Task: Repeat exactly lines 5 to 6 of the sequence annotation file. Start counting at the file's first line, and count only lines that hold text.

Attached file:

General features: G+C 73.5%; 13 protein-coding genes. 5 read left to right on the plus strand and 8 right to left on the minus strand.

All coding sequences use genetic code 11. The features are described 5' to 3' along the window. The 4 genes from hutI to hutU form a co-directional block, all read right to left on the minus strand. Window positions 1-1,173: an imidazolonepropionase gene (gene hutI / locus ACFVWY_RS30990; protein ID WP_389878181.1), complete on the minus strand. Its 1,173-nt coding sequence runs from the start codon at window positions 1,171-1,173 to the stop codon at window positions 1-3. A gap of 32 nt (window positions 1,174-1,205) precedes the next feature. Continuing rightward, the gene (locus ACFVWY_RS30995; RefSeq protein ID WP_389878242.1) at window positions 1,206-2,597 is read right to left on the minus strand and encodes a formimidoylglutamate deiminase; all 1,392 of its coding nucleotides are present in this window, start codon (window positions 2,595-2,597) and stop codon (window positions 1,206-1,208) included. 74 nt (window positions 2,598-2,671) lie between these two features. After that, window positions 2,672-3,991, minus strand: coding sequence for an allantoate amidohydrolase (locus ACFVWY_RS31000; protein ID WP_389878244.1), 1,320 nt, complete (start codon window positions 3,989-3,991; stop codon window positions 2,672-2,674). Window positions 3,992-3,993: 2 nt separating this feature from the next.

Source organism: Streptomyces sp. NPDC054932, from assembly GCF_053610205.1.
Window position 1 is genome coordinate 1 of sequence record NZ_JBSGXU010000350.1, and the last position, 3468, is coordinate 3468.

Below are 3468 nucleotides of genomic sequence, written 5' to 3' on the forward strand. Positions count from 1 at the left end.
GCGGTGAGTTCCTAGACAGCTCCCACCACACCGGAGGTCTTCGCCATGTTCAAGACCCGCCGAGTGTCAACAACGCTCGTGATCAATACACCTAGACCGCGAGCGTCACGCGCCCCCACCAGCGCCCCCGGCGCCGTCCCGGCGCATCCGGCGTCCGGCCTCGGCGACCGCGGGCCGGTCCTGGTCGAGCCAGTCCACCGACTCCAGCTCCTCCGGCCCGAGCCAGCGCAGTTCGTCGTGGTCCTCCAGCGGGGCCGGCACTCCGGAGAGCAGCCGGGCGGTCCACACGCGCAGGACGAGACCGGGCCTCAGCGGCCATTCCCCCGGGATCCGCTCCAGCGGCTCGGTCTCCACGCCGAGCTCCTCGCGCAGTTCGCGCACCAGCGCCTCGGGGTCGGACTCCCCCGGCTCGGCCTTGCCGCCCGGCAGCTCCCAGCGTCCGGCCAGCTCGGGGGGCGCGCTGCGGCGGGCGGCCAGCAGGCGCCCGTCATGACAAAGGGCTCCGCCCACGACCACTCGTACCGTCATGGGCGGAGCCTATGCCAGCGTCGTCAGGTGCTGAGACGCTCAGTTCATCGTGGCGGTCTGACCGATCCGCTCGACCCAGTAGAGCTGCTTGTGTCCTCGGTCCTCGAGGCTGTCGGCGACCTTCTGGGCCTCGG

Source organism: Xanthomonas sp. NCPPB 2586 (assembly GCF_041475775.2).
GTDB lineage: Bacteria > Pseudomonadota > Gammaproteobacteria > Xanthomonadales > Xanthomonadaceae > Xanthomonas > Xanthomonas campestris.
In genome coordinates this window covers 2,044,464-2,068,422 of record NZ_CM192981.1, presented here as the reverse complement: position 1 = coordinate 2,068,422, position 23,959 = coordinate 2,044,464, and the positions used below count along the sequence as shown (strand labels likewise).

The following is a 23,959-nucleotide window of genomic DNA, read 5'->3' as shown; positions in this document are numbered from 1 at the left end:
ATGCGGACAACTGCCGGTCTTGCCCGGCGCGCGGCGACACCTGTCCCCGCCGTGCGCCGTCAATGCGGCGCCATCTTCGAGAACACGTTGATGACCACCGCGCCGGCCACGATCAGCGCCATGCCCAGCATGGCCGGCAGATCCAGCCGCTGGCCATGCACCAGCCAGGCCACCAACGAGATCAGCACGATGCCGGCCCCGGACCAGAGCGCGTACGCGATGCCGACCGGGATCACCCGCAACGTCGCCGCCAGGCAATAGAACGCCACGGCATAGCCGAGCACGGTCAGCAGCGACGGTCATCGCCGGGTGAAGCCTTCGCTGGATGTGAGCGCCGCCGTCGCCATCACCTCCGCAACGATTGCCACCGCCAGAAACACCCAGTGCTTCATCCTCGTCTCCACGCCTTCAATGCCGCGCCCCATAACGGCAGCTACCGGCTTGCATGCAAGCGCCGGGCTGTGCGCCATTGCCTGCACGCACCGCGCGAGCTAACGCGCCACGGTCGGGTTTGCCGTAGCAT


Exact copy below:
Below are 3468 nucleotides of genomic sequence, written 5' to 3' on the forward strand. Positions count from 1 at the left end.
GCGGTGAGTTCCTAGACAGCTCCCACCACACCGGAGGTCTTCGCCATGTTCAAGACCCGCCGAGTGTCAACAACGCTCGTGATCAATACACCTAGACCGCGAGCGTCACGCGCCCCCACCAGCGCCCCCGGCGCCGTCCCGGCGCATCCGGCGTCCGGCCTCGGCGACCGCGGGCCGGTCCTGGTCGAGCCAGTCCACCGACTCCAGCTCCTCCGGCCCGAGCCAGCGCAGTTCGTCGTGGTCCTCCAGCGGGGCCGGCACTCCGGAGAGCAGCCGGGCGGTCCACACGCGCAGGACGAGACCGGGCCTCAGCGGCCATTCCCCCGGGATCCGCTCCAGCGGCTCGGTCTCCACGCCGAGCTCCTCGCGCAGTTCGCGCACCAGCGCCTCGGGGTCGGACTCCCCCGGCTCGGCCTTGCCGCCCGGCAGCTCCCAGCGTCCGGCCAGCTCGGGGGGCGCGCTGCGGCGGGCGGCCAGCAGGCGCCCGTCATGACAAAGGGCTCCGCCCACGACCACTCGTACCGTCATGGGCGGAGCCTATGCCAGCGTCGTCAGGTGCTGAGACGCTCAGTTCATCGTGGCGGTCTGACCGATCCGCTCGACCCAGTAGAGCTGCTTGTGTCCTCGGTCCTCGAGGCTGTCGGCGACCTTCTGGGCCTCGG